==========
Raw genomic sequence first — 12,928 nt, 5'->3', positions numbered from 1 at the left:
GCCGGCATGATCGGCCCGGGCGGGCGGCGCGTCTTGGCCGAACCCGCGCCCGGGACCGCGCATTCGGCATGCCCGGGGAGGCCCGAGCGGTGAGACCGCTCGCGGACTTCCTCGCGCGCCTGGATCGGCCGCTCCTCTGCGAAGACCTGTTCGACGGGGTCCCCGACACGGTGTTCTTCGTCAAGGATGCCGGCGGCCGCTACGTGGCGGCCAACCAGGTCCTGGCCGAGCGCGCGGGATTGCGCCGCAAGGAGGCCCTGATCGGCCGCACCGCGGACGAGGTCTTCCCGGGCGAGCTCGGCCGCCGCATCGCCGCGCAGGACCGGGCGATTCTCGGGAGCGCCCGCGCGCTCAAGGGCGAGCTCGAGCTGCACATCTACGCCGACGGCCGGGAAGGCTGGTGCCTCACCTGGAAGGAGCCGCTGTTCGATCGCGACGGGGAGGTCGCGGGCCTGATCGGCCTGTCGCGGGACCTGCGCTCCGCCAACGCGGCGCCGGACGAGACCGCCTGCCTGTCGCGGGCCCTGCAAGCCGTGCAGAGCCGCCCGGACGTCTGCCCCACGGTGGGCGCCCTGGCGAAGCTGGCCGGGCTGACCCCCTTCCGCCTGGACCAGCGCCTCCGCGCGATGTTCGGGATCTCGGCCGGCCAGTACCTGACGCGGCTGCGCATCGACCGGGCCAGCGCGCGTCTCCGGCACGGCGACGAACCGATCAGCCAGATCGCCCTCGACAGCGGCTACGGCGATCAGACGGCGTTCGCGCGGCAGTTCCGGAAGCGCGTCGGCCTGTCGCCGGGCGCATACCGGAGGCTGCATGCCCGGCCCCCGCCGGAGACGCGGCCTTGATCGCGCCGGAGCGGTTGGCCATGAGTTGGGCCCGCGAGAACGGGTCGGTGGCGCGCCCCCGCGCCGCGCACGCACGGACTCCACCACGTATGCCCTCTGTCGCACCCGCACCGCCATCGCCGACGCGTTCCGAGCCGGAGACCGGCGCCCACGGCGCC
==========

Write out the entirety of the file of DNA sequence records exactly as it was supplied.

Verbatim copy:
Raw genomic sequence first — 12,928 nt, 5'->3', positions numbered from 1 at the left:
GCCGGCATGATCGGCCCGGGCGGGCGGCGCGTCTTGGCCGAACCCGCGCCCGGGACCGCGCATTCGGCATGCCCGGGGAGGCCCGAGCGGTGAGACCGCTCGCGGACTTCCTCGCGCGCCTGGATCGGCCGCTCCTCTGCGAAGACCTGTTCGACGGGGTCCCCGACACGGTGTTCTTCGTCAAGGATGCCGGCGGCCGCTACGTGGCGGCCAACCAGGTCCTGGCCGAGCGCGCGGGATTGCGCCGCAAGGAGGCCCTGATCGGCCGCACCGCGGACGAGGTCTTCCCGGGCGAGCTCGGCCGCCGCATCGCCGCGCAGGACCGGGCGATTCTCGGGAGCGCCCGCGCGCTCAAGGGCGAGCTCGAGCTGCACATCTACGCCGACGGCCGGGAAGGCTGGTGCCTCACCTGGAAGGAGCCGCTGTTCGATCGCGACGGGGAGGTCGCGGGCCTGATCGGCCTGTCGCGGGACCTGCGCTCCGCCAACGCGGCGCCGGACGAGACCGCCTGCCTGTCGCGGGCCCTGCAAGCCGTGCAGAGCCGCCCGGACGTCTGCCCCACGGTGGGCGCCCTGGCGAAGCTGGCCGGGCTGACCCCCTTCCGCCTGGACCAGCGCCTCCGCGCGATGTTCGGGATCTCGGCCGGCCAGTACCTGACGCGGCTGCGCATCGACCGGGCCAGCGCGCGTCTCCGGCACGGCGACGAACCGATCAGCCAGATCGCCCTCGACAGCGGCTACGGCGATCAGACGGCGTTCGCGCGGCAGTTCCGGAAGCGCGTCGGCCTGTCGCCGGGCGCATACCGGAGGCTGCATGCCCGGCCCCCGCCGGAGACGCGGCCTTGATCGCGCCGGAGCGGTTGGCCATGAGTTGGGCCCGCGAGAACGGGTCGGTGGCGCGCCCCCGCGCCGCGCACGCACGGACTCCACCACGTATGCCCTCTGTCGCACCCGCACCGCCATCGCCGACGCGTTCCGAGCCGGAGACCGGCGCCCACGGCGCC